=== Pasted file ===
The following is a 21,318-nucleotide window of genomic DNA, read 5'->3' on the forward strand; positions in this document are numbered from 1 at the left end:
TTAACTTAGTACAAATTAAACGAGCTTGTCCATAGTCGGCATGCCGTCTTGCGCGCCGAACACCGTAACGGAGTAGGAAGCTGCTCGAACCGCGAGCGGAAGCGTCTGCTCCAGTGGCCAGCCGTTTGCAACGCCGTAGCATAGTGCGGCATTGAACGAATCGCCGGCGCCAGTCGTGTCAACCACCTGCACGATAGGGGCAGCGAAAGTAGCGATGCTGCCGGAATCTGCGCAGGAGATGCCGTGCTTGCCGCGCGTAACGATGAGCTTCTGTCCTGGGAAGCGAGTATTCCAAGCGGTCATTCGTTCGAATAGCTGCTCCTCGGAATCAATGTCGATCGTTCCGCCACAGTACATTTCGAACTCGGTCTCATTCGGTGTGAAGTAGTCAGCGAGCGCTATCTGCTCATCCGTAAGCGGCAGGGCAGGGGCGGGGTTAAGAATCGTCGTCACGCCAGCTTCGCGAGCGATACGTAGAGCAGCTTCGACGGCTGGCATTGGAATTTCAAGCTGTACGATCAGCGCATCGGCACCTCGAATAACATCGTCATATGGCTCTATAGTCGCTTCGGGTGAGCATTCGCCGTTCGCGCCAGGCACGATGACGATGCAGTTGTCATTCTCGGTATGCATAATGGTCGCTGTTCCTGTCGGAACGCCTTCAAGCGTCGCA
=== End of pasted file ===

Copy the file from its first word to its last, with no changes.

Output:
The following is a 21,318-nucleotide window of genomic DNA, read 5'->3' on the forward strand; positions in this document are numbered from 1 at the left end:
TTAACTTAGTACAAATTAAACGAGCTTGTCCATAGTCGGCATGCCGTCTTGCGCGCCGAACACCGTAACGGAGTAGGAAGCTGCTCGAACCGCGAGCGGAAGCGTCTGCTCCAGTGGCCAGCCGTTTGCAACGCCGTAGCATAGTGCGGCATTGAACGAATCGCCGGCGCCAGTCGTGTCAACCACCTGCACGATAGGGGCAGCGAAAGTAGCGATGCTGCCGGAATCTGCGCAGGAGATGCCGTGCTTGCCGCGCGTAACGATGAGCTTCTGTCCTGGGAAGCGAGTATTCCAAGCGGTCATTCGTTCGAATAGCTGCTCCTCGGAATCAATGTCGATCGTTCCGCCACAGTACATTTCGAACTCGGTCTCATTCGGTGTGAAGTAGTCAGCGAGCGCTATCTGCTCATCCGTAAGCGGCAGGGCAGGGGCGGGGTTAAGAATCGTCGTCACGCCAGCTTCGCGAGCGATACGTAGAGCAGCTTCGACGGCTGGCATTGGAATTTCAAGCTGTACGATCAGCGCATCGGCACCTCGAATAACATCGTCATATGGCTCTATAGTCGCTTCGGGTGAGCATTCGCCGTTCGCGCCAGGCACGATGACGATGCAGTTGTCATTCTCGGTATGCATAATGGTCGCTGTTCCTGTCGGAACGCCTTCAAGCGTCGCA